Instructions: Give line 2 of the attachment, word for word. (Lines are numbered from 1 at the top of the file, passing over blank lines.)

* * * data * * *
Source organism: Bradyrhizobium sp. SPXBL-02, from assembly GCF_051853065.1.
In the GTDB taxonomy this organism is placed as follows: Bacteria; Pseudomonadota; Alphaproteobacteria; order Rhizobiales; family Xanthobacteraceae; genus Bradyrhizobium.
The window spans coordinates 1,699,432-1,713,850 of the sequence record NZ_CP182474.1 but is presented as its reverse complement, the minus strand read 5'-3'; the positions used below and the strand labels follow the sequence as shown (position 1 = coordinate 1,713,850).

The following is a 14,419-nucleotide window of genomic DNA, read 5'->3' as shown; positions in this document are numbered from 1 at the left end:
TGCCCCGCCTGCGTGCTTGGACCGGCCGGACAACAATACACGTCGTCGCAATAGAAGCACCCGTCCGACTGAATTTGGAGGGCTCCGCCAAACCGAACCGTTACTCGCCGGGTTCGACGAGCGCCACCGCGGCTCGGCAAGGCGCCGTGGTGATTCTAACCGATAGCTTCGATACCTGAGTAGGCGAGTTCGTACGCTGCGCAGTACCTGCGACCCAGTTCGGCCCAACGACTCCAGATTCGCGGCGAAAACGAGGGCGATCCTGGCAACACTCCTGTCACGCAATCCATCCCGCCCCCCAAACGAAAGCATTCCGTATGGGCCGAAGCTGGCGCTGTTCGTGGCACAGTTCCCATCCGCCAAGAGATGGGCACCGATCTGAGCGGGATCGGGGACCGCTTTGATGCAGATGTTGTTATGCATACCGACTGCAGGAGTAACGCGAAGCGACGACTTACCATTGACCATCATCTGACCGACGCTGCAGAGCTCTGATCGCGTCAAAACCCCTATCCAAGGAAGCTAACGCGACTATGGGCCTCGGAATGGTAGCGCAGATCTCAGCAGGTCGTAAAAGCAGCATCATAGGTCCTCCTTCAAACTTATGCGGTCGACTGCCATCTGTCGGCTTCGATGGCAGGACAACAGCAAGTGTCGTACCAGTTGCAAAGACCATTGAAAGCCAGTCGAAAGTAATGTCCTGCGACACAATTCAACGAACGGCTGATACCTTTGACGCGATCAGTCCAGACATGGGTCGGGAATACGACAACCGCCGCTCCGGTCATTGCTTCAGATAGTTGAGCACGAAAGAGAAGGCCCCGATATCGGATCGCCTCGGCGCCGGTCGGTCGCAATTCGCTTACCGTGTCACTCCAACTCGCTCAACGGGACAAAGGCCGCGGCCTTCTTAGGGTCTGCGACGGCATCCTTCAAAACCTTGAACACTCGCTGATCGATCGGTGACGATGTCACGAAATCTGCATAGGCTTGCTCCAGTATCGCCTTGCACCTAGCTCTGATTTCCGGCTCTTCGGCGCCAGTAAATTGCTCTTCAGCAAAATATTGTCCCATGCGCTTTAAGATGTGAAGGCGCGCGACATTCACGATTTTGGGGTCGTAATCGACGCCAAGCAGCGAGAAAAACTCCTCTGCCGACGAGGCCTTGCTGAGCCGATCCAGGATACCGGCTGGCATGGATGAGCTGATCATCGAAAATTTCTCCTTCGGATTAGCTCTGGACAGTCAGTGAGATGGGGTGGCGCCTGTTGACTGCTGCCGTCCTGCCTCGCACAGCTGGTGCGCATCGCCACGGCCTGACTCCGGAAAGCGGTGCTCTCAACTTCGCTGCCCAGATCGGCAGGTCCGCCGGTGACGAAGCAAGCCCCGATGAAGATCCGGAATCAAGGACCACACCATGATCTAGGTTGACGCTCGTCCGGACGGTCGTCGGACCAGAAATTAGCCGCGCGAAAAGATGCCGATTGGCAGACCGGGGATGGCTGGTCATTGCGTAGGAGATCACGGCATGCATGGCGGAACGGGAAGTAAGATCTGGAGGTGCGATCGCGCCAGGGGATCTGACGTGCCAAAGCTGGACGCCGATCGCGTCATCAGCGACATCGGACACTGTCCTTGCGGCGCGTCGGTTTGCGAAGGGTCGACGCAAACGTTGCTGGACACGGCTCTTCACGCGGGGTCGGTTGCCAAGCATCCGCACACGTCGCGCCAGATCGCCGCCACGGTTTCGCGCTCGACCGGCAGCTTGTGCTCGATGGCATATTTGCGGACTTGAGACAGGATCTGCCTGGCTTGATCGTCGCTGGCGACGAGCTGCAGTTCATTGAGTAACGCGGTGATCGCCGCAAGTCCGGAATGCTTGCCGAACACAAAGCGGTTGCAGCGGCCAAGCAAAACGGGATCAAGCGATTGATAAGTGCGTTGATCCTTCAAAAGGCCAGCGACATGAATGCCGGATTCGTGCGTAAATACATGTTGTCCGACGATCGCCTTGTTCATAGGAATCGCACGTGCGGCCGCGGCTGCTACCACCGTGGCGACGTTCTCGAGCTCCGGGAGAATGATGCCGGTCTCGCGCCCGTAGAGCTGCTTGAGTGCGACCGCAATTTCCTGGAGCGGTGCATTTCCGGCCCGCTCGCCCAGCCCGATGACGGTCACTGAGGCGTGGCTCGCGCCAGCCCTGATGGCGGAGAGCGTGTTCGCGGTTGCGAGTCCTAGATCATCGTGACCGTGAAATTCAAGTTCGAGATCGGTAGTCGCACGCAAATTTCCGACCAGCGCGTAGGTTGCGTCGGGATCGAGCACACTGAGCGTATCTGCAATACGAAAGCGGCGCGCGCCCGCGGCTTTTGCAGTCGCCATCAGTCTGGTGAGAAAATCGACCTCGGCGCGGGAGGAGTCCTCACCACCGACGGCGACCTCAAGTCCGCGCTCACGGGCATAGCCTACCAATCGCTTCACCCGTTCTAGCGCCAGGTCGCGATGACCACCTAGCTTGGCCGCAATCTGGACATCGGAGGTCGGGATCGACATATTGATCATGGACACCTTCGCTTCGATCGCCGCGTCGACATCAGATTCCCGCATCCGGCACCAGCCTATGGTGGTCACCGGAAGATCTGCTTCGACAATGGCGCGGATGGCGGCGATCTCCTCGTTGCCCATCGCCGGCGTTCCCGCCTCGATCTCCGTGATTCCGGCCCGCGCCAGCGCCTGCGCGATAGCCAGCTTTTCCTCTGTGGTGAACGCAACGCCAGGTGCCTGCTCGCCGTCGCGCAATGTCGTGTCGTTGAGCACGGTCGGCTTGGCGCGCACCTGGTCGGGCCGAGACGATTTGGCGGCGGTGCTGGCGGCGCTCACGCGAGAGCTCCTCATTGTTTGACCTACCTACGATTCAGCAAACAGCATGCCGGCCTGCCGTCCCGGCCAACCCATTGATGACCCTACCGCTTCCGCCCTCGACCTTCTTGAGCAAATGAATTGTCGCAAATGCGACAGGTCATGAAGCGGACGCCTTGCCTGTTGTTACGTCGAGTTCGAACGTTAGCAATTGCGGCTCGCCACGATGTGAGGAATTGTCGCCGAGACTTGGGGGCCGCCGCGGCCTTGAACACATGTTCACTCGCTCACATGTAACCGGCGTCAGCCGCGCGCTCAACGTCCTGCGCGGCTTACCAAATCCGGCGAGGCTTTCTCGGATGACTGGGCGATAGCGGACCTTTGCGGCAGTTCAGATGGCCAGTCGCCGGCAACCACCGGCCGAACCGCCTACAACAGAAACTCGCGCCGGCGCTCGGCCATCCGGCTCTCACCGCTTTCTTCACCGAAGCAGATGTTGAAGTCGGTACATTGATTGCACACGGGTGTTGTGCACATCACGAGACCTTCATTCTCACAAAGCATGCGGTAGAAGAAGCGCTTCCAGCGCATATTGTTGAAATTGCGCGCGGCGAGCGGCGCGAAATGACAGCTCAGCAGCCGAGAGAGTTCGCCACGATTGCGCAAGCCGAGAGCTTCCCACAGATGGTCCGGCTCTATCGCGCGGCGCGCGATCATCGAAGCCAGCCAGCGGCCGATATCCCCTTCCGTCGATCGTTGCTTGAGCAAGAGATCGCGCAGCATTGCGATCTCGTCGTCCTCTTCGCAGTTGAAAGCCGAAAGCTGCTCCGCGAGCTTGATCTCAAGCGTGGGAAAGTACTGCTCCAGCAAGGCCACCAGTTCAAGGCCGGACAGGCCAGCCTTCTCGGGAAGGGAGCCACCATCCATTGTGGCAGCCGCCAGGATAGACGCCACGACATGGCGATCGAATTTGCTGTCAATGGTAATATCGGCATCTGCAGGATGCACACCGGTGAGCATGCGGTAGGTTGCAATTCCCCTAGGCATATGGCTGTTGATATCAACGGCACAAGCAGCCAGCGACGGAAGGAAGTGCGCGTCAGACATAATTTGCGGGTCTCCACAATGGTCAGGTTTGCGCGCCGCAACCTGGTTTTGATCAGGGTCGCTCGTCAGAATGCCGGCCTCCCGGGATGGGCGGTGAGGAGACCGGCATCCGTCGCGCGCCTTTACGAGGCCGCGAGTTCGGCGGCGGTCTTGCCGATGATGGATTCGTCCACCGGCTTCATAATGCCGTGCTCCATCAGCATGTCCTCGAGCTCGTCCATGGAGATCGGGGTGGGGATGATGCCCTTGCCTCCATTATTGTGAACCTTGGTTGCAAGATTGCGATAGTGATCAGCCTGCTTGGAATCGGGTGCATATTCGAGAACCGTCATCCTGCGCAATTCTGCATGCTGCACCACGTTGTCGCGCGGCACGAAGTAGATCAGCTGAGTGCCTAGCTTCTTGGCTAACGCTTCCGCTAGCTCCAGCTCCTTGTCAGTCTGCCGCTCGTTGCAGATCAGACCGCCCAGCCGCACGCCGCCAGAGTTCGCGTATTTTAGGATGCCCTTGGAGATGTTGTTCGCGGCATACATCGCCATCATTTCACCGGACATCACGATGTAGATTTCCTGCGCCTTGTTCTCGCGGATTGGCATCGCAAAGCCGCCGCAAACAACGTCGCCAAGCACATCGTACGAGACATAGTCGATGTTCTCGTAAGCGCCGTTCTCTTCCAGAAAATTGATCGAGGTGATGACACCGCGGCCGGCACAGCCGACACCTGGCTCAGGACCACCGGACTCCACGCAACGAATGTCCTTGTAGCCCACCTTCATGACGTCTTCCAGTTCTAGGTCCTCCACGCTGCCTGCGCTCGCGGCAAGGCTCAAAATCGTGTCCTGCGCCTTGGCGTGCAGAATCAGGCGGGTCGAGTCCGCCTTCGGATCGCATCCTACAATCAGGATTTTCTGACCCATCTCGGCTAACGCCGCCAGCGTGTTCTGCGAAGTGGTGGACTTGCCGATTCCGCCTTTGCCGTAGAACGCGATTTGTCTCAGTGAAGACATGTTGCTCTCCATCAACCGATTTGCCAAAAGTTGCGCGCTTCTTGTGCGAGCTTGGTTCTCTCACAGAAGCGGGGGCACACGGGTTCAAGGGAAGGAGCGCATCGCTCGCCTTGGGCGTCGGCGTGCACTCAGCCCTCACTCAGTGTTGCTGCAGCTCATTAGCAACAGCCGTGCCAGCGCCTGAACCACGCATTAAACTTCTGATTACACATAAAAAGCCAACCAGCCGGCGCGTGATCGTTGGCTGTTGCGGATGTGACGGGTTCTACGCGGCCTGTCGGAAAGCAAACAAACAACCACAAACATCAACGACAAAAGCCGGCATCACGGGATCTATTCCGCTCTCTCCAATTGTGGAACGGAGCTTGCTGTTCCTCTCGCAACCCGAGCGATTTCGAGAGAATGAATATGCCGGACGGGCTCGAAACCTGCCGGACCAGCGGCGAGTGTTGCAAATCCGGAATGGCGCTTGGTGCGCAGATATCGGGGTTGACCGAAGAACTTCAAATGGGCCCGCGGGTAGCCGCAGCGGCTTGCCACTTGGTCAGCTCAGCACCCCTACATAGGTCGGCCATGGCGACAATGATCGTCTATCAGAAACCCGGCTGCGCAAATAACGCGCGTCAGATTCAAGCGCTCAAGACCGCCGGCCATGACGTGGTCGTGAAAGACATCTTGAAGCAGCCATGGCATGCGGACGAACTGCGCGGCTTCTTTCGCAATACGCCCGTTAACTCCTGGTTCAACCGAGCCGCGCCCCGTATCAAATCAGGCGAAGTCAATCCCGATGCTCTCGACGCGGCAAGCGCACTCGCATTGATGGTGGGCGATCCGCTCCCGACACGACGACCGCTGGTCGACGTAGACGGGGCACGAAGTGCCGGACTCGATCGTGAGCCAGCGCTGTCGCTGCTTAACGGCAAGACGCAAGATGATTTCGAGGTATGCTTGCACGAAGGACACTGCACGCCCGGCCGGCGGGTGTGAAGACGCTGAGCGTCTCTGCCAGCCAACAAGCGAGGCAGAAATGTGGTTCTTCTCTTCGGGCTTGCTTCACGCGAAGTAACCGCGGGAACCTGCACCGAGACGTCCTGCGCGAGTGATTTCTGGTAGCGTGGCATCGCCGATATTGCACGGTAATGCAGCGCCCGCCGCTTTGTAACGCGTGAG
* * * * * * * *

In the GTDB taxonomy this organism is placed as follows: Bacteria; Pseudomonadota; Alphaproteobacteria; order Rhizobiales; family Xanthobacteraceae; genus Bradyrhizobium.